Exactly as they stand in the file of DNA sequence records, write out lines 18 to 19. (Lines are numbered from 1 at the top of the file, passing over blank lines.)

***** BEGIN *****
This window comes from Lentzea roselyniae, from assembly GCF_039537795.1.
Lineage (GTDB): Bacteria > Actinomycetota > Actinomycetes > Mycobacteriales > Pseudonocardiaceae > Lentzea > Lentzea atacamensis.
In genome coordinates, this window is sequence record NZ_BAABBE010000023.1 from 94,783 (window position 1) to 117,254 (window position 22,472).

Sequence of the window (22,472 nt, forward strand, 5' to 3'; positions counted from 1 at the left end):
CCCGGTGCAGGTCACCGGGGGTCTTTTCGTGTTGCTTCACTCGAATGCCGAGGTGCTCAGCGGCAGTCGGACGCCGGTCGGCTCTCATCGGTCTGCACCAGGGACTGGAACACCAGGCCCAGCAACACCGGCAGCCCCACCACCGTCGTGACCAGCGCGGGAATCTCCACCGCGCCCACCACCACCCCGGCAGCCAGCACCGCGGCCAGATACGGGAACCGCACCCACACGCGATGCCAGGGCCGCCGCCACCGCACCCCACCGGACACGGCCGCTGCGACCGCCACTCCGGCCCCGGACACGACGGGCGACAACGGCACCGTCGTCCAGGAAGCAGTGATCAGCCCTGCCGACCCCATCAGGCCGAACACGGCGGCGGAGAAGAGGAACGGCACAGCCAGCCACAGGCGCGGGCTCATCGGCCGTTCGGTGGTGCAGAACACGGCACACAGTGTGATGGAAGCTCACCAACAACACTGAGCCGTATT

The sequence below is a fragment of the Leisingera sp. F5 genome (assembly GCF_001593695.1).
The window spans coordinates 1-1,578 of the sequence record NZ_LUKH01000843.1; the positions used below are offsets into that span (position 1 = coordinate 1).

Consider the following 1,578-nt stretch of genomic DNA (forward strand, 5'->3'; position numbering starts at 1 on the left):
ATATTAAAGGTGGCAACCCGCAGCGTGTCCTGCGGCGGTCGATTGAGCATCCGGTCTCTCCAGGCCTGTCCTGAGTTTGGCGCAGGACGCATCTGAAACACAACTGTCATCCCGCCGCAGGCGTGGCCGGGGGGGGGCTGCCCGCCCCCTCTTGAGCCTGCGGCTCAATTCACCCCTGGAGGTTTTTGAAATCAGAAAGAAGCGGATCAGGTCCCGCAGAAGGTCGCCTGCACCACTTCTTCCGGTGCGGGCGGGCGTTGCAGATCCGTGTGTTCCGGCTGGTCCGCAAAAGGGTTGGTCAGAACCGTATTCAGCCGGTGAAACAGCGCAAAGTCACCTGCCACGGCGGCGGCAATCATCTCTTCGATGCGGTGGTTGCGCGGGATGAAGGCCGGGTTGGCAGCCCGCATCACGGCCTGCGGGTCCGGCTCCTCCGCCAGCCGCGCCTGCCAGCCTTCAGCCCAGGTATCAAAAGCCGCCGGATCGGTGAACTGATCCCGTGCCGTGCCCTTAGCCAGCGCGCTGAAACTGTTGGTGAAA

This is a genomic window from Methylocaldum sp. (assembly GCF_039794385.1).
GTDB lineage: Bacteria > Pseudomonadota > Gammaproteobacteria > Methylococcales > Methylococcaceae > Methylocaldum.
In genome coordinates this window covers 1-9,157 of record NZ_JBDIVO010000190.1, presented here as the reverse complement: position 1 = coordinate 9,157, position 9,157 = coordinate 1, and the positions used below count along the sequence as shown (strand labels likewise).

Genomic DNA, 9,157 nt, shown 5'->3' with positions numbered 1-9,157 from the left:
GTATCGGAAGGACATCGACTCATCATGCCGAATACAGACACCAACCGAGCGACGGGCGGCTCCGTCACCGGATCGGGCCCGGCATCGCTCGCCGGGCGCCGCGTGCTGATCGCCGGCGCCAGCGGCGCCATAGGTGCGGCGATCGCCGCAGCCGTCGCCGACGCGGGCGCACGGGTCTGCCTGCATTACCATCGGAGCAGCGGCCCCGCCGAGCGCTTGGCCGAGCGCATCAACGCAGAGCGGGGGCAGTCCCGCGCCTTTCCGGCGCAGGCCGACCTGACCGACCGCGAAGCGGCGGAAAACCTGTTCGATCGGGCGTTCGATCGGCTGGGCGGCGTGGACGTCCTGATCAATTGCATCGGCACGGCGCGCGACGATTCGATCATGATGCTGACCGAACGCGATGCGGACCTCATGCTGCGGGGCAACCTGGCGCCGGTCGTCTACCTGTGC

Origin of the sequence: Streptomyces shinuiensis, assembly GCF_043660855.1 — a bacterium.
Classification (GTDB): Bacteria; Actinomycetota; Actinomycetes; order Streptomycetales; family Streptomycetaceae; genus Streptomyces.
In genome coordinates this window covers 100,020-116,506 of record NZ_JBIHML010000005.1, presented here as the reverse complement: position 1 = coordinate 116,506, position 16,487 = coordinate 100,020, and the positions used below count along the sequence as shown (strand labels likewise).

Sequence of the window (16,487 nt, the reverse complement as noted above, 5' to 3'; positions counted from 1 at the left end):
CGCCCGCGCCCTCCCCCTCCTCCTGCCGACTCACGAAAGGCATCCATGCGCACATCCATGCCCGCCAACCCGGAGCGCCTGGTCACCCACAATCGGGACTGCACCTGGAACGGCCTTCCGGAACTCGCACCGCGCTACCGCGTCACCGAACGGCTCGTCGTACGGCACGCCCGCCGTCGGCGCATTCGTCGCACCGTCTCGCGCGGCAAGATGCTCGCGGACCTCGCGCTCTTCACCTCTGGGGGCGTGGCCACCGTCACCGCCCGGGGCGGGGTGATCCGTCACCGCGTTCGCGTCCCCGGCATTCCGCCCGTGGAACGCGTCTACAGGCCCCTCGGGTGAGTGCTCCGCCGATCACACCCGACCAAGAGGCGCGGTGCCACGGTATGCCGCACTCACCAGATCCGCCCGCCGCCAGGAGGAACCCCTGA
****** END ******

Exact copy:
Sequence of the window (16,487 nt, the reverse complement as noted above, 5' to 3'; positions counted from 1 at the left end):
CGCCCGCGCCCTCCCCCTCCTCCTGCCGACTCACGAAAGGCATCCATGCGCACATCCATGCCCGCCAACCCGGAGCGCCTGGTCACCCACAATCGGGACTGCACCTGGAACGGCCTTCCGGAACTCGCACCGCGCTACCGCGTCACCGAACGGCTCGTCGTACGGCACGCCCGCCGTCGGCGCATTCGTCGCACCGTCTCGCGCGGCAAGATGCTCGCGGACCTCGCGCTCTTCACCTCTGGGGGCGTGGCCACCGTCACCGCCCGGGGCGGGGTGATCCGTCACCGCGTTCGCGTCCCCGGCATTCCGCCCGTGGAACGCGTCTACAGGCCCCTCGGGTGAGTGCTCCGCCGATCACACCCGACCAAGAGGCGCGGTGCCACGGTATGCCGCACTCACCAGATCCGCCCGCCGCCAGGAGGAACCCCTGA